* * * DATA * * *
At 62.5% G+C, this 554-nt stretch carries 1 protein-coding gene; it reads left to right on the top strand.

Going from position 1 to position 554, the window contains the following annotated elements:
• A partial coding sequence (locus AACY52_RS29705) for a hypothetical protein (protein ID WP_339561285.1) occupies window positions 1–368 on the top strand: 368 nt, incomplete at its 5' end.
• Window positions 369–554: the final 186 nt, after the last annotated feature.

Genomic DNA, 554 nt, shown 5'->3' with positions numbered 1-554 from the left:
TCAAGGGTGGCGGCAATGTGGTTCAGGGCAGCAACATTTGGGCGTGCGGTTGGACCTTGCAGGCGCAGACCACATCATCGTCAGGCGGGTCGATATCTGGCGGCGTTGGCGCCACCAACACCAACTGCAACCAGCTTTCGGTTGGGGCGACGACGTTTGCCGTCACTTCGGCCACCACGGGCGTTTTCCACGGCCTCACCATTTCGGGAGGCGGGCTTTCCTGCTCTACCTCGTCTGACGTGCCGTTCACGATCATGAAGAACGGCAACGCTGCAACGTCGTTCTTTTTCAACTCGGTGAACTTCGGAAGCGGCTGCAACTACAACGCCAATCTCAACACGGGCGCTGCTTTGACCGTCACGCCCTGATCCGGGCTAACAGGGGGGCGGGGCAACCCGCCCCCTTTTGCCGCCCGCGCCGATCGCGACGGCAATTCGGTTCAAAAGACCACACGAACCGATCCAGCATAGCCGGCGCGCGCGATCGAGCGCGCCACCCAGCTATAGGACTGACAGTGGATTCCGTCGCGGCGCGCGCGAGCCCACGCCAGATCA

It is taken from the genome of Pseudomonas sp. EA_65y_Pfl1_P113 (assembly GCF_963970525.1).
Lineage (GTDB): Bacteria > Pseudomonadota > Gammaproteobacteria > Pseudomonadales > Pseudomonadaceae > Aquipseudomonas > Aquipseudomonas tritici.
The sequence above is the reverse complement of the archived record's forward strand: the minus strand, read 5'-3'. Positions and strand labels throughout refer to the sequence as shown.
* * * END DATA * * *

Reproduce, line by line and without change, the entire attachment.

At 62.5% G+C, this 554-nt stretch carries 1 protein-coding gene; it reads left to right on the top strand.

Going from position 1 to position 554, the window contains the following annotated elements:
• A partial coding sequence (locus AACY52_RS29705) for a hypothetical protein (protein ID WP_339561285.1) occupies window positions 1–368 on the top strand: 368 nt, incomplete at its 5' end.
• Window positions 369–554: the final 186 nt, after the last annotated feature.

Genomic DNA, 554 nt, shown 5'->3' with positions numbered 1-554 from the left:
TCAAGGGTGGCGGCAATGTGGTTCAGGGCAGCAACATTTGGGCGTGCGGTTGGACCTTGCAGGCGCAGACCACATCATCGTCAGGCGGGTCGATATCTGGCGGCGTTGGCGCCACCAACACCAACTGCAACCAGCTTTCGGTTGGGGCGACGACGTTTGCCGTCACTTCGGCCACCACGGGCGTTTTCCACGGCCTCACCATTTCGGGAGGCGGGCTTTCCTGCTCTACCTCGTCTGACGTGCCGTTCACGATCATGAAGAACGGCAACGCTGCAACGTCGTTCTTTTTCAACTCGGTGAACTTCGGAAGCGGCTGCAACTACAACGCCAATCTCAACACGGGCGCTGCTTTGACCGTCACGCCCTGATCCGGGCTAACAGGGGGGCGGGGCAACCCGCCCCCTTTTGCCGCCCGCGCCGATCGCGACGGCAATTCGGTTCAAAAGACCACACGAACCGATCCAGCATAGCCGGCGCGCGCGATCGAGCGCGCCACCCAGCTATAGGACTGACAGTGGATTCCGTCGCGGCGCGCGCGAGCCCACGCCAGATCA

It is taken from the genome of Pseudomonas sp. EA_65y_Pfl1_P113 (assembly GCF_963970525.1).
Lineage (GTDB): Bacteria > Pseudomonadota > Gammaproteobacteria > Pseudomonadales > Pseudomonadaceae > Aquipseudomonas > Aquipseudomonas tritici.
The sequence above is the reverse complement of the archived record's forward strand: the minus strand, read 5'-3'. Positions and strand labels throughout refer to the sequence as shown.